Child Proofing Your Folding French Doors
Internal French folding doors make a stunning addition to any living area. They let light flow into the room, and they offer a nice balance between the privacy of separate rooms, and open-plan living when you need it. The wider entrance way also proves handy when attempting to carry multiple objects around the house.
While folding French doors look the part when you have a child, your life will change – and one of the first ways that you will see that change manifest itself is in the layout of your home. You will learn that children can get just about anywhere and soon you’ll start considering childproof measures - and that includes making sure that your doors are safe.
Modern French doors are actually quite safe out of the box. They usually come with safety glass that won’t break or shatter easily, and the folding design of the door is one of the safest opening styles. If you want to take extra precaution however there’s a few additional babyproofing measures you can take.
Keeping Your Home Baby Safe
Folding French doors have a few benefits for parents. The large glass panels make it easy for you to keep an eye on your child through the glass while you’re in a different room. This is ideal if you’re cooking in the kitchen and don’t want to leave them out of your sight, but don’t want them crawling around in harm’s way either.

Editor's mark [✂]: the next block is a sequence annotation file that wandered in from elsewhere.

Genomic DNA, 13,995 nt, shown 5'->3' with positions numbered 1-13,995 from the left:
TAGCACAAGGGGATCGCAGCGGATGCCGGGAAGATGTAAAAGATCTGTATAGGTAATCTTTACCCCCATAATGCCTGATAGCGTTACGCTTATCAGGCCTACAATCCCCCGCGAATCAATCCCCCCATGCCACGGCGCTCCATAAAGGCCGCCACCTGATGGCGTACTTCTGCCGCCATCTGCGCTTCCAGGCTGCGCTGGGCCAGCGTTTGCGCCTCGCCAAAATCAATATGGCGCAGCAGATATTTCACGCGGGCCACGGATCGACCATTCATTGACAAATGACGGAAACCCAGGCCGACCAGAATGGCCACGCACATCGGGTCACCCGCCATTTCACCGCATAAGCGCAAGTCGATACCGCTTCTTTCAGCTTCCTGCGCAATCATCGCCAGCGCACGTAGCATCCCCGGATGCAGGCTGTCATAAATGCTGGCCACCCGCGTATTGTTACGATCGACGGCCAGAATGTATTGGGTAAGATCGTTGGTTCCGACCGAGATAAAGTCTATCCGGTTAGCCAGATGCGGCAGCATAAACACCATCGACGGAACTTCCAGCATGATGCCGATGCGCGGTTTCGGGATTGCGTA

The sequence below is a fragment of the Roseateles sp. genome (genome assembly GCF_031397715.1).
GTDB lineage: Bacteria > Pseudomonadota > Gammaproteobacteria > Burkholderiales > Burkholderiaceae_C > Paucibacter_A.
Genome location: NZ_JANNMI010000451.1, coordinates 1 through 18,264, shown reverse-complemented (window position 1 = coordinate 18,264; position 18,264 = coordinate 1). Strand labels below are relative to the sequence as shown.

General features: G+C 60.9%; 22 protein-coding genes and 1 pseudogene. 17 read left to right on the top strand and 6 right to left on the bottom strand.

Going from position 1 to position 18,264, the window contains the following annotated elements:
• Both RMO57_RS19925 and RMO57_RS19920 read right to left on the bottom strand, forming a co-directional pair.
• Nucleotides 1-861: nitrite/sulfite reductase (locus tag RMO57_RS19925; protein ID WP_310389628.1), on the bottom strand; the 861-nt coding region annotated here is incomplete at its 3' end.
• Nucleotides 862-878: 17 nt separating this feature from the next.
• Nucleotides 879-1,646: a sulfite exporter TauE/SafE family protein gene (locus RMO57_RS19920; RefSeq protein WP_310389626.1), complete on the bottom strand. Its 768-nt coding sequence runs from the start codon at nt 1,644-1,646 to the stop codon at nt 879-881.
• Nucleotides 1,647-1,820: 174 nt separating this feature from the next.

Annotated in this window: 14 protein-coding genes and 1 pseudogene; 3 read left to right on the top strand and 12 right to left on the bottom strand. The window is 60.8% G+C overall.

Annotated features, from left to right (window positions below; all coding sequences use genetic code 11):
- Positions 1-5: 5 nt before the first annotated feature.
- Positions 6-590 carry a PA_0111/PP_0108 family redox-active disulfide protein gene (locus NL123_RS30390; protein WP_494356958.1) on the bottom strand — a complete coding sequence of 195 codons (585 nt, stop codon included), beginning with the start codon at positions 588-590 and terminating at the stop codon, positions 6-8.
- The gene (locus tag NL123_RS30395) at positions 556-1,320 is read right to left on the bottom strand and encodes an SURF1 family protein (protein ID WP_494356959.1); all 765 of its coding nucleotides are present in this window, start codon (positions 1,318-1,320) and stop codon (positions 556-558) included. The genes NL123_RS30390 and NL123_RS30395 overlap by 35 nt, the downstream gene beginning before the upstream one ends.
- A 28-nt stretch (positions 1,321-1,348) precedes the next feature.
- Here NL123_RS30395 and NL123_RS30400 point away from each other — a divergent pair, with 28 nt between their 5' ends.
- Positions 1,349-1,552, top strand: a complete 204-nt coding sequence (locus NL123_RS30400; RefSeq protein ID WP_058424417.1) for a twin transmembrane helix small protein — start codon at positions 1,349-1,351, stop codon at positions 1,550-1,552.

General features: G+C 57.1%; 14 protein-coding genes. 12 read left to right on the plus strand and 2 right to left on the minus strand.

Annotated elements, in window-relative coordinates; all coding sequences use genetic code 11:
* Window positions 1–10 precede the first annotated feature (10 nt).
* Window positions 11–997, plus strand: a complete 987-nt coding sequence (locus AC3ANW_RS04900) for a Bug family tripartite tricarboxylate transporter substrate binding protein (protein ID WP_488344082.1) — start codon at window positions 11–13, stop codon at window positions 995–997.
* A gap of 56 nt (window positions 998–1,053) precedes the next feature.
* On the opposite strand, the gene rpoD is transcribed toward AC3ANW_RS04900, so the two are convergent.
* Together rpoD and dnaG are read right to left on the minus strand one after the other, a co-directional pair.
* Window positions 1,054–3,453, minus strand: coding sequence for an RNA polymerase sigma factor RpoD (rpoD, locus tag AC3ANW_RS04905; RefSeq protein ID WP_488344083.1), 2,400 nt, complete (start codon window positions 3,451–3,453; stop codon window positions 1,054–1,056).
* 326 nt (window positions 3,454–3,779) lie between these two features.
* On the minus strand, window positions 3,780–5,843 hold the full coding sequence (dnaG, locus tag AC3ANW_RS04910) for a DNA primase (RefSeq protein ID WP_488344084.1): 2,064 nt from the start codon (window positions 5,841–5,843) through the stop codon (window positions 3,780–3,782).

As with all windows and doors however children may get curious and there’s a few things you might want to consider to ensure they stay safe when playing.
Stopping Your Child from Using the Door
Children are naturally curious, and this means that they’re going to try to open doors and see what’s on the other side, especially if you or family members are in the other room. It’s a good idea to find a child-safe way of locking doors so that your child doesn’t go somewhere that they shouldn’t be. This is particularly true if you are using French doors to act as a barrier between the living room and the kitchen.
Another issue you might find if your child tries to open the doors is they could trap their fingers in the hinges. This is unlikely with most modern designs because they won’t be strong enough to open the door while having a hand somewhere that could get caught, but it’s still worth making sure that the door locks, just to be careful.